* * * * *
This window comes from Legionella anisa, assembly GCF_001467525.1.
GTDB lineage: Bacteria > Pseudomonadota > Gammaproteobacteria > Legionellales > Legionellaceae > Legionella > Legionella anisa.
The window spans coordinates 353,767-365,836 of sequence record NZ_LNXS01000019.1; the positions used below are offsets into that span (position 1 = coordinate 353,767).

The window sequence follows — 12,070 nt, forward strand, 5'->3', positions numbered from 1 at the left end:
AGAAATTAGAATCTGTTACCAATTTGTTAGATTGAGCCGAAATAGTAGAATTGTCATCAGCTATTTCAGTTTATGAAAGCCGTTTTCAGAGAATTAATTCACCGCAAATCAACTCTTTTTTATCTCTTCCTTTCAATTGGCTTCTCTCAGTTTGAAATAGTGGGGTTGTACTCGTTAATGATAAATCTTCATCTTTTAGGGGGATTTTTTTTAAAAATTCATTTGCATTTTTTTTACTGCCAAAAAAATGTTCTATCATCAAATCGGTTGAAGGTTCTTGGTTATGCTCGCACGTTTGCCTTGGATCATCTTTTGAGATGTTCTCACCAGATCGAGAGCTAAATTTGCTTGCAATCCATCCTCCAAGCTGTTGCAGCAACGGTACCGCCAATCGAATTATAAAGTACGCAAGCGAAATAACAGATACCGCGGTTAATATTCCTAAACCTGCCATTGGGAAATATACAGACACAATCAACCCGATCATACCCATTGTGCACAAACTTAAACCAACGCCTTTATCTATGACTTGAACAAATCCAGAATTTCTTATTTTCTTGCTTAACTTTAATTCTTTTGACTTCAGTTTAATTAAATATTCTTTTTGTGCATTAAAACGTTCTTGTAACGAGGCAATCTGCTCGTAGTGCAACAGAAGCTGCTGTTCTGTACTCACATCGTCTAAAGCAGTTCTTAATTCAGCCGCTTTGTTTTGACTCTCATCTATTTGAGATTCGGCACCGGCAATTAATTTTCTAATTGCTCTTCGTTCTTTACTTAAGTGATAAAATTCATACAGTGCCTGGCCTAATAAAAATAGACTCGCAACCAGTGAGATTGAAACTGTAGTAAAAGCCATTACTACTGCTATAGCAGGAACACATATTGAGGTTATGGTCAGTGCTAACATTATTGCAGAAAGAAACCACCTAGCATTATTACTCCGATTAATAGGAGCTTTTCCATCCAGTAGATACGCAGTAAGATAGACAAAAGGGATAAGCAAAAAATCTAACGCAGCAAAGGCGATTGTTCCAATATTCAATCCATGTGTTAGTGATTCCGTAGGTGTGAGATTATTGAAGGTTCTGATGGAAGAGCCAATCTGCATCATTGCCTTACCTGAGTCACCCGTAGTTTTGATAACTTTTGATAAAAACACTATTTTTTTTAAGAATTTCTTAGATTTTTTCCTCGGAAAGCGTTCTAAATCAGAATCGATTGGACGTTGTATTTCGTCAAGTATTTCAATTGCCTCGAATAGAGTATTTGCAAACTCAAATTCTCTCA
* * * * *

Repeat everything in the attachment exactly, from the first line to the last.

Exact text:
This window comes from Legionella anisa, assembly GCF_001467525.1.
GTDB lineage: Bacteria > Pseudomonadota > Gammaproteobacteria > Legionellales > Legionellaceae > Legionella > Legionella anisa.
The window spans coordinates 353,767-365,836 of sequence record NZ_LNXS01000019.1; the positions used below are offsets into that span (position 1 = coordinate 353,767).

The window sequence follows — 12,070 nt, forward strand, 5'->3', positions numbered from 1 at the left end:
AGAAATTAGAATCTGTTACCAATTTGTTAGATTGAGCCGAAATAGTAGAATTGTCATCAGCTATTTCAGTTTATGAAAGCCGTTTTCAGAGAATTAATTCACCGCAAATCAACTCTTTTTTATCTCTTCCTTTCAATTGGCTTCTCTCAGTTTGAAATAGTGGGGTTGTACTCGTTAATGATAAATCTTCATCTTTTAGGGGGATTTTTTTTAAAAATTCATTTGCATTTTTTTTACTGCCAAAAAAATGTTCTATCATCAAATCGGTTGAAGGTTCTTGGTTATGCTCGCACGTTTGCCTTGGATCATCTTTTGAGATGTTCTCACCAGATCGAGAGCTAAATTTGCTTGCAATCCATCCTCCAAGCTGTTGCAGCAACGGTACCGCCAATCGAATTATAAAGTACGCAAGCGAAATAACAGATACCGCGGTTAATATTCCTAAACCTGCCATTGGGAAATATACAGACACAATCAACCCGATCATACCCATTGTGCACAAACTTAAACCAACGCCTTTATCTATGACTTGAACAAATCCAGAATTTCTTATTTTCTTGCTTAACTTTAATTCTTTTGACTTCAGTTTAATTAAATATTCTTTTTGTGCATTAAAACGTTCTTGTAACGAGGCAATCTGCTCGTAGTGCAACAGAAGCTGCTGTTCTGTACTCACATCGTCTAAAGCAGTTCTTAATTCAGCCGCTTTGTTTTGACTCTCATCTATTTGAGATTCGGCACCGGCAATTAATTTTCTAATTGCTCTTCGTTCTTTACTTAAGTGATAAAATTCATACAGTGCCTGGCCTAATAAAAATAGACTCGCAACCAGTGAGATTGAAACTGTAGTAAAAGCCATTACTACTGCTATAGCAGGAACACATATTGAGGTTATGGTCAGTGCTAACATTATTGCAGAAAGAAACCACCTAGCATTATTACTCCGATTAATAGGAGCTTTTCCATCCAGTAGATACGCAGTAAGATAGACAAAAGGGATAAGCAAAAAATCTAACGCAGCAAAGGCGATTGTTCCAATATTCAATCCATGTGTTAGTGATTCCGTAGGTGTGAGATTATTGAAGGTTCTGATGGAAGAGCCAATCTGCATCATTGCCTTACCTGAGTCACCCGTAGTTTTGATAACTTTTGATAAAAACACTATTTTTTTTAAGAATTTCTTAGATTTTTTCCTCGGAAAGCGTTCTAAATCAGAATCGATTGGACGTTGTATTTCGTCAAGTATTTCAATTGCCTCGAATAGAGTATTTGCAAACTCAAATTCTCTCA